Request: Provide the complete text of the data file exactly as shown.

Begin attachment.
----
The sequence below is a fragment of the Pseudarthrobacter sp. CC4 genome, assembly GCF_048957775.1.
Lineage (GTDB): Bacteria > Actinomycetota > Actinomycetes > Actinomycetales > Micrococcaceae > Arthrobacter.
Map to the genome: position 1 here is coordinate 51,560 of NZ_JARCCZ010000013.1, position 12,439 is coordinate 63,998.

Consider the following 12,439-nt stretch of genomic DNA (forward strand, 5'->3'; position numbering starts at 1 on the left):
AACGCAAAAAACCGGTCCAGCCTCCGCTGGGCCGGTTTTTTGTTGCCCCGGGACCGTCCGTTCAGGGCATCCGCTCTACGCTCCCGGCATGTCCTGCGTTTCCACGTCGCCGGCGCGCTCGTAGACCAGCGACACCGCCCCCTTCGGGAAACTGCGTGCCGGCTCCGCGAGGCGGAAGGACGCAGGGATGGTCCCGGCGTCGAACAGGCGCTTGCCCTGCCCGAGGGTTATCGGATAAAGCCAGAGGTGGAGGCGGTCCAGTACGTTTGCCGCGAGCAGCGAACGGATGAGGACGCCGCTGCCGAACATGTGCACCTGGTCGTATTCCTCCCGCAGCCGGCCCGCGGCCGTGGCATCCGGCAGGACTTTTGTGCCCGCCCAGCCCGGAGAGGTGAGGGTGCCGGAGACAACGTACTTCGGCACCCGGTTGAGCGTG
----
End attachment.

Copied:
The sequence below is a fragment of the Pseudarthrobacter sp. CC4 genome, assembly GCF_048957775.1.
Lineage (GTDB): Bacteria > Actinomycetota > Actinomycetes > Actinomycetales > Micrococcaceae > Arthrobacter.
Map to the genome: position 1 here is coordinate 51,560 of NZ_JARCCZ010000013.1, position 12,439 is coordinate 63,998.

Consider the following 12,439-nt stretch of genomic DNA (forward strand, 5'->3'; position numbering starts at 1 on the left):
AACGCAAAAAACCGGTCCAGCCTCCGCTGGGCCGGTTTTTTGTTGCCCCGGGACCGTCCGTTCAGGGCATCCGCTCTACGCTCCCGGCATGTCCTGCGTTTCCACGTCGCCGGCGCGCTCGTAGACCAGCGACACCGCCCCCTTCGGGAAACTGCGTGCCGGCTCCGCGAGGCGGAAGGACGCAGGGATGGTCCCGGCGTCGAACAGGCGCTTGCCCTGCCCGAGGGTTATCGGATAAAGCCAGAGGTGGAGGCGGTCCAGTACGTTTGCCGCGAGCAGCGAACGGATGAGGACGCCGCTGCCGAACATGTGCACCTGGTCGTATTCCTCCCGCAGCCGGCCCGCGGCCGTGGCATCCGGCAGGACTTTTGTGCCCGCCCAGCCCGGAGAGGTGAGGGTGCCGGAGACAACGTACTTCGGCACCCGGTTGAGCGTG